Runaway global warming only 1 degree away?

New Scientist writes:

"Further global warming of 1 °C defines a critical threshold. Beyond that we will likely see changes that make Earth a different planet than the one we know."

Earth is already as warm as at any time in the last 10,000 years, and is within 1 °C of being its hottest for a million years, says Hansen's team. Another decade of business-as-usual carbon emissions will probably make it too late to prevent the ecosystems of the north from triggering runaway climate change, the study concludes.

Well, at least the global warming will kill most of the humankind, which will finally put an end to pollution. So the world will correct itself eventually. We'll just all be dead, and suffer horribly while dying.

Considering that humans have already exploited most of readily available resources, how likely it is that a new high-tech culture could form after we're all gone?

If we're alone in the universe, we're making very sure that we'll also be the only ones ever.




Comments

<i>Well, at least the global warming will kill most of the humankind, which will finally put an end to pollution. So the world will correct itself eventually. We'll just all be dead, and suffer horribly while dying.</i>

Are you assuming that runaway global warming will turn the Earth into another Venus or something? There have been large variations in the average temperature of the Earths atmosphere in the relatively recent geological past (the last 100 million years or so). Runaway global warming could mean a jump to a higher but entirely survivable steady state, like that which the planet was 55 million years ago during the last temperature peak, some 10 C warmer than the current state.

<i>Considering that humans have already exploited most of readily available resources, how likely it is that a new high-tech culture could form after we're all gone?</i>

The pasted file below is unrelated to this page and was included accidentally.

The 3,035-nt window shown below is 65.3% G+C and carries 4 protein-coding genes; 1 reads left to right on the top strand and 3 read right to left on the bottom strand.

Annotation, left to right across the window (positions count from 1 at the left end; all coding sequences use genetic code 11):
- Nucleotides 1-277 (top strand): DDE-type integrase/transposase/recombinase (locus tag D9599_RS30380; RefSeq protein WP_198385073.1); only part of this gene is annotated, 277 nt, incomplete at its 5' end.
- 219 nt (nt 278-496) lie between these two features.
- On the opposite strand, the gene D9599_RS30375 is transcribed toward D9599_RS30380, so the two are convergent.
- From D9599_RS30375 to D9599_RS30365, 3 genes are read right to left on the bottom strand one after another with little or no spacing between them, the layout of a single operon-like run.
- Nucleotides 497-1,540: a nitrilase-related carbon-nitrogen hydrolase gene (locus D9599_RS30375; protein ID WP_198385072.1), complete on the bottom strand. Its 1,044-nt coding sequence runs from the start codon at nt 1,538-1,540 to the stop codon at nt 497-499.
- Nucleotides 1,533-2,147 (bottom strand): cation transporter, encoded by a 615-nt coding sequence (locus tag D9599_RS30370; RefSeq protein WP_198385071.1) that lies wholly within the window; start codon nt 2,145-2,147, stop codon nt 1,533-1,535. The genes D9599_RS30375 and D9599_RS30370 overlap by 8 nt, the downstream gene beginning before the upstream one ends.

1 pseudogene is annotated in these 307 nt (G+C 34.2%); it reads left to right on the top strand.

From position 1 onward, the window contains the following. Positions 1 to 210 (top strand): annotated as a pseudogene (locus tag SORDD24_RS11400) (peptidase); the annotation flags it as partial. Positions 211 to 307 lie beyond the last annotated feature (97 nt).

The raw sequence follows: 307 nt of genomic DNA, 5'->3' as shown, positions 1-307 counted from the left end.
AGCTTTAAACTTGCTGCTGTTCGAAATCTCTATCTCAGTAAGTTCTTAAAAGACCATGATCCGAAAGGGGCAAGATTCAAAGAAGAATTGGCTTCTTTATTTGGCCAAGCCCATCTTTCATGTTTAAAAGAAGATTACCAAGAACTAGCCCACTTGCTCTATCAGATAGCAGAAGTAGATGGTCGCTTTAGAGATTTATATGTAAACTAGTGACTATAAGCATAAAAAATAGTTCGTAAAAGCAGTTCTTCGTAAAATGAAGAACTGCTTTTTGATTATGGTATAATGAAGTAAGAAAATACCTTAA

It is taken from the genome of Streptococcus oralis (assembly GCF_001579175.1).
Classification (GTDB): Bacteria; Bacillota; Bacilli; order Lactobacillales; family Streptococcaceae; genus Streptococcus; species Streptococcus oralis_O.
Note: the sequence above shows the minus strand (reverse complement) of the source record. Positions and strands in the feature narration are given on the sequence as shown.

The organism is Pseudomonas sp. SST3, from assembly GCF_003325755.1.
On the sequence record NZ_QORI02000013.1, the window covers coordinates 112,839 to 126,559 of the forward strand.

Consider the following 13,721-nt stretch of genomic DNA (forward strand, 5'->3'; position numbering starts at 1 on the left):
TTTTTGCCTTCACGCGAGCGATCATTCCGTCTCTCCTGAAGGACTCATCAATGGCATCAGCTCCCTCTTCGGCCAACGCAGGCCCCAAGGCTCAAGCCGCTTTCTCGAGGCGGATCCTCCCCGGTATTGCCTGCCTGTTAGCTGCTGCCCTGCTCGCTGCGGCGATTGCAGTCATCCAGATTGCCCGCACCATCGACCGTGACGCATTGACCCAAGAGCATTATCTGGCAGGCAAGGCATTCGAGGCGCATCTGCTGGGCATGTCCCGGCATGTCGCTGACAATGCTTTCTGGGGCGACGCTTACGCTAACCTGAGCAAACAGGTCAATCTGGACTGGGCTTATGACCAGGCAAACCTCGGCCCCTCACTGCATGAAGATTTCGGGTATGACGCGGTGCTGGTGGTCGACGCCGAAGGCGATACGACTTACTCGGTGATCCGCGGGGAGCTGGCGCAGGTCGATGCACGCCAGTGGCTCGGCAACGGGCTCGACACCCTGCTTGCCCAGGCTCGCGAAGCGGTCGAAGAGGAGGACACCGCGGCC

There is a hell of a lot of coal, uranium, and thorium left. Natural gas resources are also quite far from being exhausted. A trillion barrels of conventional crude oil still remains in the oil fields, discounting those hundreds of billions of barrels considered unrecoverable with current methods. Also, nanotechnology is in the process of reducing the price of solar power considerably. Technical difficulty in large-scale storage of electricity is the main obstacle of utilizing off-shore wind energy on a globally signifigant scale.

<i>If we're alone in the universe, we're making very sure that we'll also be the only ones ever. </i>

We are very likely to be the first civilization in the universe (Fermi paradox). Any life-form intelligent enough to develop civilization will within very short time, astronomically speaking, either destroy itself or reach technological singularity whereby harnessing the entire universe for it's uses would probably not be such a big deal.

--Markku Jantunen, 03-Oct-2006


The point was that humans have exploited most of the _readily_ available resources. Oil has been long gone from fields, where it is easily found and used. If humans f**k this thing up now, the next civilisation is in deep trouble when they reach the level where humans started to use oil as their main source of energy. It took humans, what, 50 or 60 years of oil powered society to develop the skills to be able to use uranium.

And now it's been over 100 years of oil rich civilization, and nanotechnology hasn't still done much.

I think Janne's point was that we have used most of the resources on the planet and if we screw things up, the next culture has much harder task to make it to high tech (from 19th century level tech to 20th or 21st tech). It might me difficult to make planes that uses coal or gas.

Although I don't think that global warming is gonna end the human culture as we know it. Problem might be, that it will change the use of resources to the direction, where it takes too much time to reach singularity. And in the mean time some existential crisis might wipe us out.

--soopa, 04-Oct-2006


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